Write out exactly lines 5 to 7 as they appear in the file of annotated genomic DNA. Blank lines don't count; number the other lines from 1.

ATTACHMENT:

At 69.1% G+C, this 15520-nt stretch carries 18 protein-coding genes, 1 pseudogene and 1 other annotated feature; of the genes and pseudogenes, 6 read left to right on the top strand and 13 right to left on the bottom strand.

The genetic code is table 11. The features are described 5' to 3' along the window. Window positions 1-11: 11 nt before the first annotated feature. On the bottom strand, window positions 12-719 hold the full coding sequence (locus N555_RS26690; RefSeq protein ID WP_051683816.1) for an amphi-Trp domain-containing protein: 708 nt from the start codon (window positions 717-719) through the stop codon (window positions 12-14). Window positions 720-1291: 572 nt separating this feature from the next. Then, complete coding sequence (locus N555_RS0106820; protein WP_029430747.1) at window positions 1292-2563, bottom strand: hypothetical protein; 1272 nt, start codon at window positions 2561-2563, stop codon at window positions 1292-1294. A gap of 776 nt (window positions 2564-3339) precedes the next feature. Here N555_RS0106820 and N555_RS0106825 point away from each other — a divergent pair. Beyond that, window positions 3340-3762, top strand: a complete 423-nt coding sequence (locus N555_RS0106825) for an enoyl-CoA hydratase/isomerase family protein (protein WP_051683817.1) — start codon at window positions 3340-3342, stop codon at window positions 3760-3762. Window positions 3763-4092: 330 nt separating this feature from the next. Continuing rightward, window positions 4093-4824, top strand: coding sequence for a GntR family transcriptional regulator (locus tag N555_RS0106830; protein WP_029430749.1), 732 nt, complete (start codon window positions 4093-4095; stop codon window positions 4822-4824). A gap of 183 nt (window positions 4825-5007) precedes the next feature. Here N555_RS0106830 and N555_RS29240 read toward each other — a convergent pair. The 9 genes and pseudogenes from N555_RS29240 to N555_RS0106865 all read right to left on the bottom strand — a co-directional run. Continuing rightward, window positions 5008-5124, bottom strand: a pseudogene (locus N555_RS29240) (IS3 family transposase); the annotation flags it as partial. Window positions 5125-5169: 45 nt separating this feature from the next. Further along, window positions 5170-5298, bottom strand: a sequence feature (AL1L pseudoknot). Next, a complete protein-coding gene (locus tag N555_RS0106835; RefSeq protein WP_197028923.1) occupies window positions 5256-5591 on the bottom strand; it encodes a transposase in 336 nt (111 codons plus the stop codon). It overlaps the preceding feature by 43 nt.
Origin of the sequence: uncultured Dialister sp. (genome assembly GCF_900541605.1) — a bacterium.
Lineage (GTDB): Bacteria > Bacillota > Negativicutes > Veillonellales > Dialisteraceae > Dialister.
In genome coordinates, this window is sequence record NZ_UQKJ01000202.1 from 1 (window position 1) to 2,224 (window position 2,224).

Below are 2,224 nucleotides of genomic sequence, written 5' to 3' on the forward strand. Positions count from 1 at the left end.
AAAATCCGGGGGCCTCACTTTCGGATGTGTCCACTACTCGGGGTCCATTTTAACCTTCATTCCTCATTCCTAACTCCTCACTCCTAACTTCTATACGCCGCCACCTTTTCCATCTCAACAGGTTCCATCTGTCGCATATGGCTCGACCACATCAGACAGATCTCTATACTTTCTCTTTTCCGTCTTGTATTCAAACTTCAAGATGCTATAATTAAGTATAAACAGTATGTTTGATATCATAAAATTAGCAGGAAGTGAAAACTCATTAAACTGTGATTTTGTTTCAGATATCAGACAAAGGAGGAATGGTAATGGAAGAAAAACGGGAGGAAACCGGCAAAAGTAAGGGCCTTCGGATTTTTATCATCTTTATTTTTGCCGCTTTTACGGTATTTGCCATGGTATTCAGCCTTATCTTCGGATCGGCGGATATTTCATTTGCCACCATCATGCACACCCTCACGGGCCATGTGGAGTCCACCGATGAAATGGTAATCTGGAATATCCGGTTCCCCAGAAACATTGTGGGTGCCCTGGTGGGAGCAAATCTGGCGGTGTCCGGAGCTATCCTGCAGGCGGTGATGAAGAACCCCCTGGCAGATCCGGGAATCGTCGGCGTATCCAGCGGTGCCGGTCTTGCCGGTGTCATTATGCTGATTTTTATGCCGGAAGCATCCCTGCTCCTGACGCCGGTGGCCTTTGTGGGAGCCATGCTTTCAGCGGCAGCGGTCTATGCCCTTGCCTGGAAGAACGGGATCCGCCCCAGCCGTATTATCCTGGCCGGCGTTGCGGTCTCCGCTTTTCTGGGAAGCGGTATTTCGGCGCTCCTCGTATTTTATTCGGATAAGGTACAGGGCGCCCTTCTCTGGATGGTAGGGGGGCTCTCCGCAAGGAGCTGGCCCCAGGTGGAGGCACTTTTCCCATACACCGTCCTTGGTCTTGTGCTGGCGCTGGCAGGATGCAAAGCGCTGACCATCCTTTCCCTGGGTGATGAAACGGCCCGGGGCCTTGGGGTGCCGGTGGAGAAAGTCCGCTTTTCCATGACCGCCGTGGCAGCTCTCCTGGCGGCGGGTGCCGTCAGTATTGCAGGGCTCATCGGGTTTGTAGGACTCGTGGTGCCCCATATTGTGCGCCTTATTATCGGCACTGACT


In genome coordinates, this window is sequence record NZ_UQKJ01000202.1 from 1 (window position 1) to 2,224 (window position 2,224).

Below are 2,224 nucleotides of genomic sequence, written 5' to 3' on the forward strand. Positions count from 1 at the left end.
AAAATCCGGGGGCCTCACTTTCGGATGTGTCCACTACTCGGGGTCCATTTTAACCTTCATTCCTCATTCCTAACTCCTCACTCCTAACTTCTATACGCCGCCACCTTTTCCATCTCAACAGGTTCCATCTGTCGCATATGGCTCGACCACATCAGACAGATCTCTATACTTTCTCTTTTCCGTCTTGTATTCAAACTTCAAGATGCTATAATTAAGTATAAACAGTATGTTTGATATCATAAAATTAGCAGGAAGTGAAAACTCATTAAACTGTGATTTTGTTTCAGATATCAGACAAAGGAGGAATGGTAATGGAAGAAAAACGGGAGGAAACCGGCAAAAGTAAGGGCCTTCGGATTTTTATCATCTTTATTTTTGCCGCTTTTACGGTATTTGCCATGGTATTCAGCCTTATCTTCGGATCGGCGGATATTTCATTTGCCACCATCATGCACACCCTCACGGGCCATGTGGAGTCCACCGATGAAATGGTAATCTGGAATATCCGGTTCCCCAGAAACATTGTGGGTGCCCTGGTGGGAGCAAATCTGGCGGTGTCCGGAGCTATCCTGCAGGCGGTGATGAAGAACCCCCTGGCAGATCCGGGAATCGTCGGCGTATCCAGCGGTGCCGGTCTTGCCGGTGTCATTATGCTGATTTTTATGCCGGAAGCATCCCTGCTCCTGACGCCGGTGGCCTTTGTGGGAGCCATGCTTTCAGCGGCAGCGGTCTATGCCCTTGCCTGGAAGAACGGGATCCGCCCCAGCCGTATTATCCTGGCCGGCGTTGCGGTCTCCGCTTTTCTGGGAAGCGGTATTTCGGCGCTCCTCGTATTTTATTCGGATAAGGTACAGGGCGCCCTTCTCTGGATGGTAGGGGGGCTCTCCGCAAGGAGCTGGCCCCAGGTGGAGGCACTTTTCCCATACACCGTCCTTGGTCTTGTGCTGGCGCTGGCAGGATGCAAAGCGCTGACCATCCTTTCCCTGGGTGATGAAACGGCCCGGGGCCTTGGGGTGCCGGTGGAGAAAGTCCGCTTTTCCATGACCGCCGTGGCAGCTCTCCTGGCGGCGGGTGCCGTCAGTATTGCAGGGCTCATCGGGTTTGTAGGACTCGTGGTGCCCCATATTGTGCGCCTTATTATCGGCACTGACT